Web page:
City needs to do more to combat global warming • Long Beach Post

People Post is a space for opinion pieces, letters to the editor and guest submissions from members of the Long Beach community. The following is an op-ed submitted by Michael Clemson, the vice chair of the Long Beach Transit board of directors, and the energy program manager for the California State University Chancellor’s Office. It does not necessarily reflect the views of the Long Beach Post.


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In 2015, Mayor Robert Garcia signed the Compact of Mayors to reduce greenhouse gas emissions and address climate risks. The city has promoted electric vehicles through its charger giveaway program, covered city street lights to energy efficient LEDs and the port has worked to reduce both carbon and diesel emissions by expanding its electric truck fleet.

All the work the city is doing is significant and important, but it’s nowhere near the scale needed to avert catastrophic global warming. Reports from the United Nations, the State of California and even the Trump Administration all point to the same conclusion: Global Warming is real, it’s happening now, humans are causing it and emissions must drop quickly and significantly. To protect civilization immediate action is needed. We must start by ending our investment in fossil fuels.

Long Beach must stop investing in oil operations, residential natural gas and driving.

Investments are about the long term. Therefore, any investments in fossil fuels we make is a bad one. We either waste resources building things that we know we can’t use in 10 years, or we lock in more fossil fuel use and risk destabilizing the climate.  Neither option is reasonable or responsible.

End investment in oil operations

 Whether by fracking or conventional drilling, fossil fuel extraction is a direct threat to humanity. Every aspect of oil production is dangerous and polluting. Extraction risks oil spills and refineries subject the communities around them – almost always minority and low-income – to toxic metals and carcinogens.

Globally, oil production means more carbon in the atmosphere. To preserve a livable climate, most of the remaining oil needs to remain in the ground. This includes the oil in Long Beach. Long Beach Energy should commit to ending new drilling and form a long-term plan to end all oil operations under their control.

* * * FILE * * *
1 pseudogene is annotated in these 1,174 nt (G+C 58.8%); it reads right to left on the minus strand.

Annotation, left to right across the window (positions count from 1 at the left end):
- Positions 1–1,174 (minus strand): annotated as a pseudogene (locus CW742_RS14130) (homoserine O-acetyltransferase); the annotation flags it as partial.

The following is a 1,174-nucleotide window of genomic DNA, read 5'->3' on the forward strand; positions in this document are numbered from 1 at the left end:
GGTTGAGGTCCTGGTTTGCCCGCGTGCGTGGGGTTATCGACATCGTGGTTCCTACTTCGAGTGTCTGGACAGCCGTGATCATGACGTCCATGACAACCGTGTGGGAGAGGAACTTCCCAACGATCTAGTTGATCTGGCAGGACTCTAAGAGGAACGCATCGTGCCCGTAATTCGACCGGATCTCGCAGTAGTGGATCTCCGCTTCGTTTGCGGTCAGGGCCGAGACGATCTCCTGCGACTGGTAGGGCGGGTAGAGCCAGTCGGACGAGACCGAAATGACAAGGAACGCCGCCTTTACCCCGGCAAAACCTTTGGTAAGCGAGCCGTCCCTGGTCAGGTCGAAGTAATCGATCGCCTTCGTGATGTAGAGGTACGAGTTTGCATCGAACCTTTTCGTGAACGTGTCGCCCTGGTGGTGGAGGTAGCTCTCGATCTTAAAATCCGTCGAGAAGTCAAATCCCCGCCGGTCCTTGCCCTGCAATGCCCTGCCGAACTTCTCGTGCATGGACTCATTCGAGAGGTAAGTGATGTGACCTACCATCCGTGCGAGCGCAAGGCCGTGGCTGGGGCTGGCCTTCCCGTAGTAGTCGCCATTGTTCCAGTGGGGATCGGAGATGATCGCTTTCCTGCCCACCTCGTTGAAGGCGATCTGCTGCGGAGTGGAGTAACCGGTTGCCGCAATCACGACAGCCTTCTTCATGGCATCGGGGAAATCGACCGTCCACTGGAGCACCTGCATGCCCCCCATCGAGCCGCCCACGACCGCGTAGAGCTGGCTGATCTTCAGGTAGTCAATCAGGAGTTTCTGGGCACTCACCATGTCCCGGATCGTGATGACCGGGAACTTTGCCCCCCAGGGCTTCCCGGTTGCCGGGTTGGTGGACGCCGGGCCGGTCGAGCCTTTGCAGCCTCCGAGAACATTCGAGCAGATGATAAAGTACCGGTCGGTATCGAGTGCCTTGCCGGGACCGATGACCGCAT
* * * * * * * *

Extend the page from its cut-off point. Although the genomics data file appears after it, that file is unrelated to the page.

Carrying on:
End investment in residential natural gas

 Unlike fossil fuels, electricity is rapidly becoming cleaner. Moving from fossil fuels to electricity is an important climate action we can take now with new homes.

Long Beach should require all new construction be all electric to give new residents a low-cost path to carbon neutrality and avoid investment in a polluting resource. When it comes time to end natural gas operations, almost every existing home in Long Beach will need electric water heaters, stoves, clothes dryers and many more home appliances.

Like oil operations, Long Beach Energy should form a long-term plan to end natural gas dependency.

The proposed Long Beach Community Choice Aggregation – a utility alternative – is essential to this transition. One thing the CCA can do is provide funding for residents, especially low-income residents, to electrify their homes.

End investment in driving

 The largest source of emissions in both Long Beach and California is from personal car ownership. The Air Resources Board released a study last month saying that carbon emissions in California are increasing and that, even with a massive increase in electric vehicles, driving must reduce by 25 percent to hit the state’s climate targets.

The city continues to prioritize investments in car-first infrastructure by expanding intersections, building more drive-thrus and an unquestioning devotion to finding the last parking spot that will finally solve the parking problem. This just encourages more people to drive more, leading to more emissions, more traffic and more parking headaches.

Communities around major roads and freeways – again usually minority and low-income – are subjected to the highest amounts of pollution from car exhaust. Asthma rates are highest near highways, as are heart attacks, strokes, lung cancer and pre-term births.

Unfortunately, alternatives to driving are treated as afterthoughts. Electric scooters are going through a rigorous evaluation process; bus stops are temporarily closed, confusing and frustrating riders; and bike lanes are blocked for months by construction equipment.

Long Beach needs to recognize that, like oil drilling, requiring car ownership isn’t compatible with a livable city or climate. Walking, biking and transit should be the priority, in both planning and funding. Long Beach should consider congestion charges and paid on-street parking.

Long Beach should join cities like San Francisco and eliminate parking minimums. Parking minimums require new development build more parking than is needed, which, in addition to adding up to $100,000 to the price of a home, only encourages more driving.

None of this means ending these things tomorrow. Oil will continue to flow, homes will be heated with natural gas and people will drive. But investments set a course for the future. Given the challenge of combating global warming, we can’t afford to waste precious time or resources on investments that take us in the wrong direction.

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